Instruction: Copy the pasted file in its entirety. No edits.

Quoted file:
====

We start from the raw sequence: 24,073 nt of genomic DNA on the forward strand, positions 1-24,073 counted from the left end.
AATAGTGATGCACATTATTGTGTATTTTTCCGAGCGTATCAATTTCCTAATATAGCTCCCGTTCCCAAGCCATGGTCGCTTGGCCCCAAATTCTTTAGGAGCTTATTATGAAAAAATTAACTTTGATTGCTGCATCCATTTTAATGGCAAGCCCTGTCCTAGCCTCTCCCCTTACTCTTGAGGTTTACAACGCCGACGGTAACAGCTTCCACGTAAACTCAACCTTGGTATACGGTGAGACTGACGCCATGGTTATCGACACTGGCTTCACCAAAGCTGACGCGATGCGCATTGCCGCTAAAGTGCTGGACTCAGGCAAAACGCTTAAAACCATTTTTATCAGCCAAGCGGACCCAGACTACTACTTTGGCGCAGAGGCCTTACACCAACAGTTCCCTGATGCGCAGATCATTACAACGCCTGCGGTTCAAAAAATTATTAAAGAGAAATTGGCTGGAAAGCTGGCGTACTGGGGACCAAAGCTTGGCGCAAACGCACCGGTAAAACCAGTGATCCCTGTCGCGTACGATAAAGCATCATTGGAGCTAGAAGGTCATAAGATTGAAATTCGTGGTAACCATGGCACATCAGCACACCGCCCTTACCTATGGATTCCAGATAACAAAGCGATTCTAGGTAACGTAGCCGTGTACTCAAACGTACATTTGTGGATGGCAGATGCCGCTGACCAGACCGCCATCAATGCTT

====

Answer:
We start from the raw sequence: 24,073 nt of genomic DNA on the forward strand, positions 1-24,073 counted from the left end.
AATAGTGATGCACATTATTGTGTATTTTTCCGAGCGTATCAATTTCCTAATATAGCTCCCGTTCCCAAGCCATGGTCGCTTGGCCCCAAATTCTTTAGGAGCTTATTATGAAAAAATTAACTTTGATTGCTGCATCCATTTTAATGGCAAGCCCTGTCCTAGCCTCTCCCCTTACTCTTGAGGTTTACAACGCCGACGGTAACAGCTTCCACGTAAACTCAACCTTGGTATACGGTGAGACTGACGCCATGGTTATCGACACTGGCTTCACCAAAGCTGACGCGATGCGCATTGCCGCTAAAGTGCTGGACTCAGGCAAAACGCTTAAAACCATTTTTATCAGCCAAGCGGACCCAGACTACTACTTTGGCGCAGAGGCCTTACACCAACAGTTCCCTGATGCGCAGATCATTACAACGCCTGCGGTTCAAAAAATTATTAAAGAGAAATTGGCTGGAAAGCTGGCGTACTGGGGACCAAAGCTTGGCGCAAACGCACCGGTAAAACCAGTGATCCCTGTCGCGTACGATAAAGCATCATTGGAGCTAGAAGGTCATAAGATTGAAATTCGTGGTAACCATGGCACATCAGCACACCGCCCTTACCTATGGATTCCAGATAACAAAGCGATTCTAGGTAACGTAGCCGTGTACTCAAACGTACATTTGTGGATGGCAGATGCCGCTGACCAGACCGCCATCAATGCTT